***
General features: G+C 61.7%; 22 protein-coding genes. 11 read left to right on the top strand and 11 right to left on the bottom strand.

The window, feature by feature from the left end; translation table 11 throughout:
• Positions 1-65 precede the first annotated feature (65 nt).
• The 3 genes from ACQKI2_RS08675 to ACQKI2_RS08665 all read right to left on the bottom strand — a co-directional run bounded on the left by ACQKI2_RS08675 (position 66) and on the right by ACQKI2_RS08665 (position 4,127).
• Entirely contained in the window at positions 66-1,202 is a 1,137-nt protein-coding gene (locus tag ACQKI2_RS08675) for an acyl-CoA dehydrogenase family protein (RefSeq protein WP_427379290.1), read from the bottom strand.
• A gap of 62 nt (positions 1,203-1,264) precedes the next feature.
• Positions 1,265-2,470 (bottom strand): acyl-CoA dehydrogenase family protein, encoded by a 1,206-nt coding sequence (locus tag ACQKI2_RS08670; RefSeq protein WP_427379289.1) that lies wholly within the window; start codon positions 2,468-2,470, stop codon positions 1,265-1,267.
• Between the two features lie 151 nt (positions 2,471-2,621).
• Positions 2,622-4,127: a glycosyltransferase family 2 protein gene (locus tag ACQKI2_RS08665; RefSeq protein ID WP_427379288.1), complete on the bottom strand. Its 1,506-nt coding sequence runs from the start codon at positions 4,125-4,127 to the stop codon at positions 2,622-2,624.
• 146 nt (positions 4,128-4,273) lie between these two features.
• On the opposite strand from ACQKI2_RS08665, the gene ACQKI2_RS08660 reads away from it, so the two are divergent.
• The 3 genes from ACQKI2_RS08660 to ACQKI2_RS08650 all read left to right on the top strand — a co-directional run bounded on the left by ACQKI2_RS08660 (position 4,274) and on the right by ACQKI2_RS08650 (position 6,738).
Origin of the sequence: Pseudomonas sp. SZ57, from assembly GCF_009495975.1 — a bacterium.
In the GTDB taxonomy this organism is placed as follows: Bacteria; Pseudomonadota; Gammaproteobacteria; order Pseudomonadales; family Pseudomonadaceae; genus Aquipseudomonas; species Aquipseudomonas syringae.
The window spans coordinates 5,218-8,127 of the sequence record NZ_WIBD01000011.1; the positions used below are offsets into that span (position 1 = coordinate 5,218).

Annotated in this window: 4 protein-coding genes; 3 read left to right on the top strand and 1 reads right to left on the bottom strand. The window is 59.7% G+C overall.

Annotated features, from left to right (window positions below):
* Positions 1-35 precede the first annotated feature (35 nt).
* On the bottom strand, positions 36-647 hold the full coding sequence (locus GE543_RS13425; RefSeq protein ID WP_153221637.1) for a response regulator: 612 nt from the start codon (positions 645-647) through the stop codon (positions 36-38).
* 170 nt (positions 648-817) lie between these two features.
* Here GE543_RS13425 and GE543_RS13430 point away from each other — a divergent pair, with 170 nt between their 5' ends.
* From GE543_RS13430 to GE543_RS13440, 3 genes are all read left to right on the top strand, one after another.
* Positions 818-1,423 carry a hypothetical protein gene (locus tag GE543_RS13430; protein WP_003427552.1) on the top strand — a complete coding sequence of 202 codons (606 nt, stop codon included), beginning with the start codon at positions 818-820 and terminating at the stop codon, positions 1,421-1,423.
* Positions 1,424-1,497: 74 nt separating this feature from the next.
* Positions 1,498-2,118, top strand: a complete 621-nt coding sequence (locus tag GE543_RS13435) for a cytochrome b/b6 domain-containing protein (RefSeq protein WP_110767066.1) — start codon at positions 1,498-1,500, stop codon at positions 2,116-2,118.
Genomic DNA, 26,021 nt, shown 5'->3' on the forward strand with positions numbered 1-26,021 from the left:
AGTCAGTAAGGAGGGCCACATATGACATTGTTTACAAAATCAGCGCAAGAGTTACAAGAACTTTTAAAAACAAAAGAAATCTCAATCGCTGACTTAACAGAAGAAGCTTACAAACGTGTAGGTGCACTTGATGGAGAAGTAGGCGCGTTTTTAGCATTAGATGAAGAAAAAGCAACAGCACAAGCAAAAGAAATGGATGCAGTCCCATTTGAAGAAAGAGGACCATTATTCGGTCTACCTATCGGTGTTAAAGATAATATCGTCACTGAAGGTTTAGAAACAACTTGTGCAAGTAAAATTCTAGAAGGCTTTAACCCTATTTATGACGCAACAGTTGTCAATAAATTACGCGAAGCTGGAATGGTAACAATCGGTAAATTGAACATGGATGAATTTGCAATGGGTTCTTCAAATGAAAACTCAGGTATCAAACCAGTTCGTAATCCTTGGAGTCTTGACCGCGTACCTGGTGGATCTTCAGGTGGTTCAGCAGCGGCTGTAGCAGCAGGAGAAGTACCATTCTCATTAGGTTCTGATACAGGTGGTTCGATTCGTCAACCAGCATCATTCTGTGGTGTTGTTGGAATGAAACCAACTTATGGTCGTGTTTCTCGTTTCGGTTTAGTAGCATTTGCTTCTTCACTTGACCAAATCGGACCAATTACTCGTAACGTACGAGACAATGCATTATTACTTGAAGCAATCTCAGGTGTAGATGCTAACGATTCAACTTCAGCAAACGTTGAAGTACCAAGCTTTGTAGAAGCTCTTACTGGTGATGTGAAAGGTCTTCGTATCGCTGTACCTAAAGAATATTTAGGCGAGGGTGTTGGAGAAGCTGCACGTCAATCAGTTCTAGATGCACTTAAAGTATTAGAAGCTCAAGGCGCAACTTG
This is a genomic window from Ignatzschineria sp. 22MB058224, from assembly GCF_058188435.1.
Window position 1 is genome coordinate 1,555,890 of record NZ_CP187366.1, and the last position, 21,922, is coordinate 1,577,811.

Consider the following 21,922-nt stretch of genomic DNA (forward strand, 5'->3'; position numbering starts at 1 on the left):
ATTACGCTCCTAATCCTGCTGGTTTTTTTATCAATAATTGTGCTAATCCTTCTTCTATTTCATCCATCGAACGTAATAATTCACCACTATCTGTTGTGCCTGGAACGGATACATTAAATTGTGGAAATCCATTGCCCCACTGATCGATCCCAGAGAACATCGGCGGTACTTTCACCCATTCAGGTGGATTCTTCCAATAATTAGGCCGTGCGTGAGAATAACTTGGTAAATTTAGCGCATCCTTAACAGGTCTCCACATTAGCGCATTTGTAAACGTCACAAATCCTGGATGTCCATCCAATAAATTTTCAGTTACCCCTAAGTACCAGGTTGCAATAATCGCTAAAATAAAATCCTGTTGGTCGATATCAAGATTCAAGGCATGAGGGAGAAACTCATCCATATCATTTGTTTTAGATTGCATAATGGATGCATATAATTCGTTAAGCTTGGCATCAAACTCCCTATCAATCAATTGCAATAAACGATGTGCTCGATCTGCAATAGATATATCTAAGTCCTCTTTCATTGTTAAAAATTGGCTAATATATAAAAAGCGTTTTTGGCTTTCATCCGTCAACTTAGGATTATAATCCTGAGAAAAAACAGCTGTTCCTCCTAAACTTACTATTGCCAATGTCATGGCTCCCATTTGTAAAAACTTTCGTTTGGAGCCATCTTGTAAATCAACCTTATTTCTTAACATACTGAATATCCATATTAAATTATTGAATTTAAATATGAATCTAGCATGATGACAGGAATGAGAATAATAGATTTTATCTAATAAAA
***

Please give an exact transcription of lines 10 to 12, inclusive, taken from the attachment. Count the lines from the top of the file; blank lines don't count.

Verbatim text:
• 146 nt (positions 4,128-4,273) lie between these two features.
• On the opposite strand from ACQKI2_RS08665, the gene ACQKI2_RS08660 reads away from it, so the two are divergent.
• The 3 genes from ACQKI2_RS08660 to ACQKI2_RS08650 all read left to right on the top strand — a co-directional run bounded on the left by ACQKI2_RS08660 (position 4,274) and on the right by ACQKI2_RS08650 (position 6,738).